Chevrolet is targeting an initial batch of ten Corvette Z06 GT3.Rs for each of the first two years of production as it enhances its global support network for the manufacturer’s first “turn key” customer GT3 program.
GM sports car racing program manager Laura Wontrop Klauser revealed that Pratt & Miller’s GT3 car, which was confirmed last week for a 2024 debut, will initially be focused on limited production, targeted at customers in North America and Europe.
He said the expansion of the initial allocation, which meets the FIA’s minimum manufacture of 20 cars in the first two years of its homologation, will depend on the level of demand from customers.
“We’ll see how many teams reach out,” Klauser told Sportscar365. “We really want to see auto racing.
“That would be our goal, to have as many teams as possible who want to race cars in as many GT3 events as possible. But until we start talking to people…
“We finally made an announcement, that’s great. When we start figuring out who’s interested and who’s ready to make a deposit next year, that’s when we’ll know where to put all our focus and then we’ll continue to grow from there.”
Klauser said GM currently has two “parallel paths” towards the development of the GT3 project.
“We’ve got a car that’s clearly being designed and developed and getting ready for testing,” he explained.
“Then the customer support structure is almost another group of people working on it and trying to figure it all out.
“We are focused on the US [market] first. We know it’s for the best so that’s where we’ll feel comfortable.
“We discussed more details on the US side.
“The European side — we’ve just started a conversation, trying to figure out what it’s like and when it’s going to make sense.
“We’re only going to make so many cars every year. As we upgrade, we want to make sure we’re doing this right.
“To ensure demand is appropriate and to ensure we can properly support the product, you will see a limited number for the first two years.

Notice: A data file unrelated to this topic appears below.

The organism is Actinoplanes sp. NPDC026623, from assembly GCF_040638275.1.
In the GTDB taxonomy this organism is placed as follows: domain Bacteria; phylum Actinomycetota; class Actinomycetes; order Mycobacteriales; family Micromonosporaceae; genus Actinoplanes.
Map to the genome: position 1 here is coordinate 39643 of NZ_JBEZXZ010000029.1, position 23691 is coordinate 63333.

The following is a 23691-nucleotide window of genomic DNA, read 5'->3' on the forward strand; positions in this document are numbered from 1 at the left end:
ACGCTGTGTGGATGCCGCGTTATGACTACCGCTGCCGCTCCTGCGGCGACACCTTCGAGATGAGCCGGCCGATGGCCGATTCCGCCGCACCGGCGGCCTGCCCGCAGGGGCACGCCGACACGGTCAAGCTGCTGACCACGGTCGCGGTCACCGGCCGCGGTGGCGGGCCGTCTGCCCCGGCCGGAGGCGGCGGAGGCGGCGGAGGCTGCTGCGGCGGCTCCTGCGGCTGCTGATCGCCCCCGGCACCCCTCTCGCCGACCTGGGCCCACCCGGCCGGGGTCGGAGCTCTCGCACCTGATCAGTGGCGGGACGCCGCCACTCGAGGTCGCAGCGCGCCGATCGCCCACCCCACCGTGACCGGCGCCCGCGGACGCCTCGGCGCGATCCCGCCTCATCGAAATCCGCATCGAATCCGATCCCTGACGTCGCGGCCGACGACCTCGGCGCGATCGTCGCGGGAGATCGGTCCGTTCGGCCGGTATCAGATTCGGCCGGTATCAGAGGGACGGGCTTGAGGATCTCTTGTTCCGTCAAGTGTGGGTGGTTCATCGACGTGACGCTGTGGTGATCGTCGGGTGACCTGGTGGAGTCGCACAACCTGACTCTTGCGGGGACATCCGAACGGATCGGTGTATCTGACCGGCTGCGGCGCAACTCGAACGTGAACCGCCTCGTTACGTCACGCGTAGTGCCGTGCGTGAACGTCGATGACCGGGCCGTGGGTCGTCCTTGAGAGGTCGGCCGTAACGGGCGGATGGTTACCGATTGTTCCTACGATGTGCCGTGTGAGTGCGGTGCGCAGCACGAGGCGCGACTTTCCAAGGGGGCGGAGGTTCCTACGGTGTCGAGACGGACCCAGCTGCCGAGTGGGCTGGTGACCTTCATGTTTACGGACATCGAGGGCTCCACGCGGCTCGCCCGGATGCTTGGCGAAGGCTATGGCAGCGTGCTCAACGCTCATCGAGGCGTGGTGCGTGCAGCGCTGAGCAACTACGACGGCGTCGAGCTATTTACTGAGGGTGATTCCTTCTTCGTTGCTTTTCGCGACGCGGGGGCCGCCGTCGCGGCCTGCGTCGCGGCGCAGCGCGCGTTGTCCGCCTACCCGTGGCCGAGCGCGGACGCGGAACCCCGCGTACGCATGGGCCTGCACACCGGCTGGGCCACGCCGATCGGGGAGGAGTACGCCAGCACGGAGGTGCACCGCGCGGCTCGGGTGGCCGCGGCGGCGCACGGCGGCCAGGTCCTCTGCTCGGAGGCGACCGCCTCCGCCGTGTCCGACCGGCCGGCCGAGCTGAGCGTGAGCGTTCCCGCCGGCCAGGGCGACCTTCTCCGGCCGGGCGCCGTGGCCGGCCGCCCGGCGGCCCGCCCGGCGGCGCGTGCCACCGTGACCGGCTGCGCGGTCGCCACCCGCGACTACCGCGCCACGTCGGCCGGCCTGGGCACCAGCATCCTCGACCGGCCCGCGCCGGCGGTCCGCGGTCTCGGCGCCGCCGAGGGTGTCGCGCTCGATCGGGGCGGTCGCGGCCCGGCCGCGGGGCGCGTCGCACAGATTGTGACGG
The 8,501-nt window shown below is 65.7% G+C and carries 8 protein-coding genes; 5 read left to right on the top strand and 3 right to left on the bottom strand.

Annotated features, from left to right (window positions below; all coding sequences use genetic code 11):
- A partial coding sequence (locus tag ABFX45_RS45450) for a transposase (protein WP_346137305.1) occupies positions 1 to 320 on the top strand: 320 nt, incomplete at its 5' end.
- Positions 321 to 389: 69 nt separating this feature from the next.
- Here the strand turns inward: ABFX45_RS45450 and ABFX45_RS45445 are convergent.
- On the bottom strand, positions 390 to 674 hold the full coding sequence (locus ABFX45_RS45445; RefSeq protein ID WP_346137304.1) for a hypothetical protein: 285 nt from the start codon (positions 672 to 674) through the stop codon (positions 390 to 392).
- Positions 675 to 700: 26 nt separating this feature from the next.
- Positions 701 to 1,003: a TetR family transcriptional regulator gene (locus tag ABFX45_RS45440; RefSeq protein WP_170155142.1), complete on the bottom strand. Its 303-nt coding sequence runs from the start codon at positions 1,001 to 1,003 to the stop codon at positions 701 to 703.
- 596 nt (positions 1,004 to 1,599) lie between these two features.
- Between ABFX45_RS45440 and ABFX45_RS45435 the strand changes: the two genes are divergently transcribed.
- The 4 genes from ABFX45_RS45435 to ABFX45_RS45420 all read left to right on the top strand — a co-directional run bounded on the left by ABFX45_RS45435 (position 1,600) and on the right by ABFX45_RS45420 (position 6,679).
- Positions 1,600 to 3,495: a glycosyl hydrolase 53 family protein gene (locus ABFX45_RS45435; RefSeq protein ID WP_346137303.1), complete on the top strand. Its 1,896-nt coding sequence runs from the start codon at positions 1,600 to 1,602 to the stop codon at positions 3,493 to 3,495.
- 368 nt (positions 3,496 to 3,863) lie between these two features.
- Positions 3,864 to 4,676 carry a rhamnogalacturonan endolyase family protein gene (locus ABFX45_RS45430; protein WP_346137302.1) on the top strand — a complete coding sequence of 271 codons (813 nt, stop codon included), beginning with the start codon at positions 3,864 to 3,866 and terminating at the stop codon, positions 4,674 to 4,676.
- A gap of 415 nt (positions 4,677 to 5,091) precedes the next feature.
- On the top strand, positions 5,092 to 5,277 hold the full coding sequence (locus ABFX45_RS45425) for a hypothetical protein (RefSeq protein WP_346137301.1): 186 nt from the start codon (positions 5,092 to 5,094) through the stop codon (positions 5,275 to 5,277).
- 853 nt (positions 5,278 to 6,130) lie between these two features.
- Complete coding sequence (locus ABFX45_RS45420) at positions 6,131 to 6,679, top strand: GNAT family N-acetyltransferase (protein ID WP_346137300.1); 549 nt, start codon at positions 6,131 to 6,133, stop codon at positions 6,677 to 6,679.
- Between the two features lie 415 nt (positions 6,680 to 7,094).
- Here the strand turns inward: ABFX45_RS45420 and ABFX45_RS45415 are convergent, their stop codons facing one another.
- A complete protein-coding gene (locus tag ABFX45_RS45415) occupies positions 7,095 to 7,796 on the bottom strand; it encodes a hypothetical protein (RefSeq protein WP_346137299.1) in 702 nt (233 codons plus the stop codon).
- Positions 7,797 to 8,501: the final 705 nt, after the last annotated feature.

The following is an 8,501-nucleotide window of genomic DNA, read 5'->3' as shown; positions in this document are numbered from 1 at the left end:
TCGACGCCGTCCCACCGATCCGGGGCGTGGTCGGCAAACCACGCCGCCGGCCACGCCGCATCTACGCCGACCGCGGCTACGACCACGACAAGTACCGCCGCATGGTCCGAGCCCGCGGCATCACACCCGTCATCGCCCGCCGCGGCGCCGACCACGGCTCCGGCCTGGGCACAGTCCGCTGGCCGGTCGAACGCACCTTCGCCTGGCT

“It will be interesting to see where they end up racing. We based it on who our initial customers were and worked with all of them.”
Klauser said they hope to start on-track testing next year.
“We’re still virtual now,” he said. “The drawings we have are made from CAD [model] which we are working on.
“We still have a bit more to do so things might change a little bit, but that is the path we are going.
“Hopefully next year there will be a trial. Hopefully we should have some hardware put together and get the wheels on the ground at some point next year. ”
When asked if the Corvette could take part in the test race before the FIA homologation, Klauser indicated it could be difficult due to the logistics and the planned testing program.
He emphasized that the development program would be carried out entirely in North America.
“If an option comes up and it’s something that fits into our schedule and makes sense, then yes, it’s always a great way to learn, to do real world situations. [test race] like that,” Klauser said.
“I don’t believe that option will exist at IMSA and I’m not sure if the SROs on this side of the pool will.
“That would make it complicated. Every time you have to add all that international shipping to an item, you end up giving up something for a lot longer time [time].
“It will be hard to justify when we can get more miles here at home.”
Corvette Z06 GT3.R Completes “Nice Circle” in Development
Klauser said the Corvette C8.R GTE car, which helped develop the production car Z06, has now formed the basis of the GT3 car, in an unexpected “good loop” of development.
“We didn’t plan that,” he said. “It’s just a nice way that works. When we launched the C8.R, we thought we’d be able to race it for a few years longer than we could. This is what it is.
“Now we have the opportunity to take that Z06 and turn it into a next-generation race car and really connect [the circle]. Those who own it can see the car closer to what they had in the past.
He added: “Machines will be significantly more production-based. But considering the C8.R was our testbed for a production machine, it creates a really nice loop for how it works.
“Flat plane cranks, everything remains the same. [It’s] about the same size and about the same package. We’ll be able to pull in more production content now available for us to use that wasn’t when we started working on the C8.R engine.
“As per the regulations for the GT3 you have to do that. But now that the Z06 is out, we have the perfect ‘donor’ to be a part of this process and have that opportunity to connect the two cars.”